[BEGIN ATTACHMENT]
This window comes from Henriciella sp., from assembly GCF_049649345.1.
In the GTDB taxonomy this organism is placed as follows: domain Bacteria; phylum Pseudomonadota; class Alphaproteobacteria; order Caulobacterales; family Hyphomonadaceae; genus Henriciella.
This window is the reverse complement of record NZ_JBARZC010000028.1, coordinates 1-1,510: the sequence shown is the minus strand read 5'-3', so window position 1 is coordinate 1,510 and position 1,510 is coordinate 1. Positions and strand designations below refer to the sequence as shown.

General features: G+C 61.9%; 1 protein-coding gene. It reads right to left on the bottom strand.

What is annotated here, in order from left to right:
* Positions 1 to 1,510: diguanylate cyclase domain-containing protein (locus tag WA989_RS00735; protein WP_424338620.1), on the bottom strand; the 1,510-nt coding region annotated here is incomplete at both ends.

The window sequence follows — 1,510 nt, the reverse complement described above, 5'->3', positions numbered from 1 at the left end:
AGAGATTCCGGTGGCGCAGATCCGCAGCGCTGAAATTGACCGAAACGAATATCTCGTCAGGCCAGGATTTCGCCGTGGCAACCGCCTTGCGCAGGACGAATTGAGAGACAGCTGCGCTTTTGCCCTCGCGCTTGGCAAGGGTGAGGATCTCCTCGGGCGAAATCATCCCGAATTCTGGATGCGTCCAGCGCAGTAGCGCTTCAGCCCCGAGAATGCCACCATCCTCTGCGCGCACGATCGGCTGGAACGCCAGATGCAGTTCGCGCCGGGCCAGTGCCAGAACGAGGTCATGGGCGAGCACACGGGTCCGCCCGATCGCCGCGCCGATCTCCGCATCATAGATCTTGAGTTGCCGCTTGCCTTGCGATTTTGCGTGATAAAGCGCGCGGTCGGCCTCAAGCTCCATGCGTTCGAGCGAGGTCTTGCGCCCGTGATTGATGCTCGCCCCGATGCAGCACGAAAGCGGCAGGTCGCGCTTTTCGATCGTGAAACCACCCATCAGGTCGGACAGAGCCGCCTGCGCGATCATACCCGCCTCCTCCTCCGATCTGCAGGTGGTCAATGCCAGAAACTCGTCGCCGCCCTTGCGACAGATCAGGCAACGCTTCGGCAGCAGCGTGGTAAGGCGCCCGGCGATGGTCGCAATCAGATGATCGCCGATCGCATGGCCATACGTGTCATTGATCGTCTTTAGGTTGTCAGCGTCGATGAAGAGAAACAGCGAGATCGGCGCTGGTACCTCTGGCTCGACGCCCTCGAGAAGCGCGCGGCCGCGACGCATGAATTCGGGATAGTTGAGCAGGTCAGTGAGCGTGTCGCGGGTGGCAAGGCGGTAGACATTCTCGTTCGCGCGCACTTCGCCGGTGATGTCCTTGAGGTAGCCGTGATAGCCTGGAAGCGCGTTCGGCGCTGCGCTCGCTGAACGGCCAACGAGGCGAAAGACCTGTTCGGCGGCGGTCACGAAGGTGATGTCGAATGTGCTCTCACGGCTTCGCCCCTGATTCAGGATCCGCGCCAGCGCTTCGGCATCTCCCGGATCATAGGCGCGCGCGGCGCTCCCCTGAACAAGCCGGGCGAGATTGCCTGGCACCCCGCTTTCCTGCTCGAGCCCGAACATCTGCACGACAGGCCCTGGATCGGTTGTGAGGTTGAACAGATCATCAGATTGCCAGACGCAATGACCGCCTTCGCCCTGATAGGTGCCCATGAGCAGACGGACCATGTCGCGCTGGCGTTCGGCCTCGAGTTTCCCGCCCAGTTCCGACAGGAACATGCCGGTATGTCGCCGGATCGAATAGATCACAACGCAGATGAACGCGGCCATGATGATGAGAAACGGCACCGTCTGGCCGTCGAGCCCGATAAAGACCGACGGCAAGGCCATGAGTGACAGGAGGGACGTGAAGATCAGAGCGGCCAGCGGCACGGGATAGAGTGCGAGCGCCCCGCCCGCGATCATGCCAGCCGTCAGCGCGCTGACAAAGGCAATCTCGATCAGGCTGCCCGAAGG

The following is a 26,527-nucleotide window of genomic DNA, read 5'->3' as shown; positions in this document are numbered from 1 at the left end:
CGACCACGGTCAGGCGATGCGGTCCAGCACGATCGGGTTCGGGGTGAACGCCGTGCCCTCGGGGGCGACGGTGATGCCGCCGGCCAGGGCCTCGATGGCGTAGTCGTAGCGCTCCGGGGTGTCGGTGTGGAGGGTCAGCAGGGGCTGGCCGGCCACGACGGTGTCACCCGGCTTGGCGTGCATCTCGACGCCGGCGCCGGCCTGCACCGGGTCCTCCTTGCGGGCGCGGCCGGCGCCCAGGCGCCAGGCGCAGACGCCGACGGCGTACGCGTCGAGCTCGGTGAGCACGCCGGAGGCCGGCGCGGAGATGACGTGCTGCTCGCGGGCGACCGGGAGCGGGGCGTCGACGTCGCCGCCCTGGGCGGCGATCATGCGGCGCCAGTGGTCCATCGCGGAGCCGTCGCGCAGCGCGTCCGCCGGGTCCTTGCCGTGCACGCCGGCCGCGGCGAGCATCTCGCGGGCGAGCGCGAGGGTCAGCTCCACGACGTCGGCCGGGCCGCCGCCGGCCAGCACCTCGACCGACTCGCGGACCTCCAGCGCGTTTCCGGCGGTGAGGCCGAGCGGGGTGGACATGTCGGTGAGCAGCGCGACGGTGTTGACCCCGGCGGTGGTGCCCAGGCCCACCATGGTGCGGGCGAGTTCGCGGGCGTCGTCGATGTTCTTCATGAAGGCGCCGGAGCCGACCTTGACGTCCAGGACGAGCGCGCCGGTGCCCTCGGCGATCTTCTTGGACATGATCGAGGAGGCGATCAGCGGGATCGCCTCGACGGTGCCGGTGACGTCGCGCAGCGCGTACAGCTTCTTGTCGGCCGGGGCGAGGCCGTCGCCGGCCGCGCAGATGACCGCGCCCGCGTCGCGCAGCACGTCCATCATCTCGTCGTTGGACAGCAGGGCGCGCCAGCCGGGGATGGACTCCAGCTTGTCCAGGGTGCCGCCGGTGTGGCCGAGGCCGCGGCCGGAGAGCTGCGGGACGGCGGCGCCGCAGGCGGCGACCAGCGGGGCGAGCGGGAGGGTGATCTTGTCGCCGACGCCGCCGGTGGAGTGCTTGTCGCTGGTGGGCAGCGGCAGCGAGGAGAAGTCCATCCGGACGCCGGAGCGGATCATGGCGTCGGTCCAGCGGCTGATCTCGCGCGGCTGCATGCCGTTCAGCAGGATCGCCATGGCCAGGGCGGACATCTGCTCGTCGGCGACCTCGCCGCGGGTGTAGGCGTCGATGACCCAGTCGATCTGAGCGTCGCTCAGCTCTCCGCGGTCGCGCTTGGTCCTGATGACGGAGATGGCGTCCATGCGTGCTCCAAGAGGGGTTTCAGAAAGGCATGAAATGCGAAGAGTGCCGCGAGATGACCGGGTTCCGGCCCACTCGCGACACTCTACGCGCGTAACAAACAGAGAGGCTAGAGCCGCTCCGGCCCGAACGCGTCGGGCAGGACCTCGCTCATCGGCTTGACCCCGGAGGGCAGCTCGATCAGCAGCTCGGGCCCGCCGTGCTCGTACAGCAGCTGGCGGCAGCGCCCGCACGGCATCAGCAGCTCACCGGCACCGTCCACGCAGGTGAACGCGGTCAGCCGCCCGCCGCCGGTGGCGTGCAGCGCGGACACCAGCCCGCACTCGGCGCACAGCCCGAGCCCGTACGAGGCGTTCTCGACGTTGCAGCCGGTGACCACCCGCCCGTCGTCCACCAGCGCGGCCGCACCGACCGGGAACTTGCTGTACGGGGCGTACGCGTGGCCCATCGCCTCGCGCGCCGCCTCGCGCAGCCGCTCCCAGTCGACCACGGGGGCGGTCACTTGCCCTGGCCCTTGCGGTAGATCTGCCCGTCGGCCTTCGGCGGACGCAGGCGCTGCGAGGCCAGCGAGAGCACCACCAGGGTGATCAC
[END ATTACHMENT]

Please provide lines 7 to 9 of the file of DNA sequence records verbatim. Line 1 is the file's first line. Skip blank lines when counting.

The window sequence follows — 1,510 nt, the reverse complement described above, 5'->3', positions numbered from 1 at the left end:
AGAGATTCCGGTGGCGCAGATCCGCAGCGCTGAAATTGACCGAAACGAATATCTCGTCAGGCCAGGATTTCGCCGTGGCAACCGCCTTGCGCAGGACGAATTGAGAGACAGCTGCGCTTTTGCCCTCGCGCTTGGCAAGGGTGAGGATCTCCTCGGGCGAAATCATCCCGAATTCTGGATGCGTCCAGCGCAGTAGCGCTTCAGCCCCGAGAATGCCACCATCCTCTGCGCGCACGATCGGCTGGAACGCCAGATGCAGTTCGCGCCGGGCCAGTGCCAGAACGAGGTCATGGGCGAGCACACGGGTCCGCCCGATCGCCGCGCCGATCTCCGCATCATAGATCTTGAGTTGCCGCTTGCCTTGCGATTTTGCGTGATAAAGCGCGCGGTCGGCCTCAAGCTCCATGCGTTCGAGCGAGGTCTTGCGCCCGTGATTGATGCTCGCCCCGATGCAGCACGAAAGCGGCAGGTCGCGCTTTTCGATCGTGAAACCACCCATCAGGTCGGACAGAGCCGCCTGCGCGATCATACCCGCCTCCTCCTCCGATCTGCAGGTGGTCAATGCCAGAAACTCGTCGCCGCCCTTGCGACAGATCAGGCAACGCTTCGGCAGCAGCGTGGTAAGGCGCCCGGCGATGGTCGCAATCAGATGATCGCCGATCGCATGGCCATACGTGTCATTGATCGTCTTTAGGTTGTCAGCGTCGATGAAGAGAAACAGCGAGATCGGCGCTGGTACCTCTGGCTCGACGCCCTCGAGAAGCGCGCGGCCGCGACGCATGAATTCGGGATAGTTGAGCAGGTCAGTGAGCGTGTCGCGGGTGGCAAGGCGGTAGACATTCTCGTTCGCGCGCACTTCGCCGGTGATGTCCTTGAGGTAGCCGTGATAGCCTGGAAGCGCGTTCGGCGCTGCGCTCGCTGAACGGCCAACGAGGCGAAAGACCTGTTCGGCGGCGGTCACGAAGGTGATGTCGAATGTGCTCTCACGGCTTCGCCCCTGATTCAGGATCCGCGCCAGCGCTTCGGCATCTCCCGGATCATAGGCGCGCGCGGCGCTCCCCTGAACAAGCCGGGCGAGATTGCCTGGCACCCCGCTTTCCTGCTCGAGCCCGAACATCTGCACGACAGGCCCTGGATCGGTTGTGAGGTTGAACAGATCATCAGATTGCCAGACGCAATGACCGCCTTCGCCCTGATAGGTGCCCATGAGCAGACGGACCATGTCGCGCTGGCGTTCGGCCTCGAGTTTCCCGCCCAGTTCCGACAGGAACATGCCGGTATGTCGCCGGATCGAATAGATCACAACGCAGATGAACGCGGCCATGATGATGAGAAACGGCACCGTCTGGCCGTCGAGCCCGATAAAGACCGACGGCAAGGCCATGAGTGACAGGAGGGACGTGAAGATCAGAGCGGCCAGCGGCACGGGATAGAGTGCGAGCGCCCCGCCCGCGATCATGCCAGCCGTCAGCGCGCTGACAAAGGCAATCTCGATCAGGCTGCCCGAAGG

The following is a 26,527-nucleotide window of genomic DNA, read 5'->3' as shown; positions in this document are numbered from 1 at the left end: